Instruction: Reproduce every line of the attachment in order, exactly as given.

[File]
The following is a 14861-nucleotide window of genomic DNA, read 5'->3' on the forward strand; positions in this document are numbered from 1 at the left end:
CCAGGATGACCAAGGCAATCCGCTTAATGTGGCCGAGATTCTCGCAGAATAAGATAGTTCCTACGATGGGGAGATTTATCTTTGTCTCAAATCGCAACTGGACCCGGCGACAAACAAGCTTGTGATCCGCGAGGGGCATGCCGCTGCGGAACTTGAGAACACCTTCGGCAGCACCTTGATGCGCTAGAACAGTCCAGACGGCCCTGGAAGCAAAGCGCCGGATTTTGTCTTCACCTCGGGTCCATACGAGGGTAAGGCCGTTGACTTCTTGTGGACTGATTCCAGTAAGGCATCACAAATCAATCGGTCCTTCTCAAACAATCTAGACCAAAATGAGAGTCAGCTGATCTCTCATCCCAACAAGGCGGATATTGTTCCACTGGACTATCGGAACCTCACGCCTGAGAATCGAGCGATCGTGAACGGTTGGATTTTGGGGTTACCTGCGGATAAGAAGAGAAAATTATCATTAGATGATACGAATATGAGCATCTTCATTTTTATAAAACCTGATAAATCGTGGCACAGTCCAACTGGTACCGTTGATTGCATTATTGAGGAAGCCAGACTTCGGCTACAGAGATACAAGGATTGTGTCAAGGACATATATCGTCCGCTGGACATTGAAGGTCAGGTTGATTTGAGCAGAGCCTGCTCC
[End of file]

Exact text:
The following is a 14861-nucleotide window of genomic DNA, read 5'->3' on the forward strand; positions in this document are numbered from 1 at the left end:
CCAGGATGACCAAGGCAATCCGCTTAATGTGGCCGAGATTCTCGCAGAATAAGATAGTTCCTACGATGGGGAGATTTATCTTTGTCTCAAATCGCAACTGGACCCGGCGACAAACAAGCTTGTGATCCGCGAGGGGCATGCCGCTGCGGAACTTGAGAACACCTTCGGCAGCACCTTGATGCGCTAGAACAGTCCAGACGGCCCTGGAAGCAAAGCGCCGGATTTTGTCTTCACCTCGGGTCCATACGAGGGTAAGGCCGTTGACTTCTTGTGGACTGATTCCAGTAAGGCATCACAAATCAATCGGTCCTTCTCAAACAATCTAGACCAAAATGAGAGTCAGCTGATCTCTCATCCCAACAAGGCGGATATTGTTCCACTGGACTATCGGAACCTCACGCCTGAGAATCGAGCGATCGTGAACGGTTGGATTTTGGGGTTACCTGCGGATAAGAAGAGAAAATTATCATTAGATGATACGAATATGAGCATCTTCATTTTTATAAAACCTGATAAATCGTGGCACAGTCCAACTGGTACCGTTGATTGCATTATTGAGGAAGCCAGACTTCGGCTACAGAGATACAAGGATTGTGTCAAGGACATATATCGTCCGCTGGACATTGAAGGTCAGGTTGATTTGAGCAGAGCCTGCTCC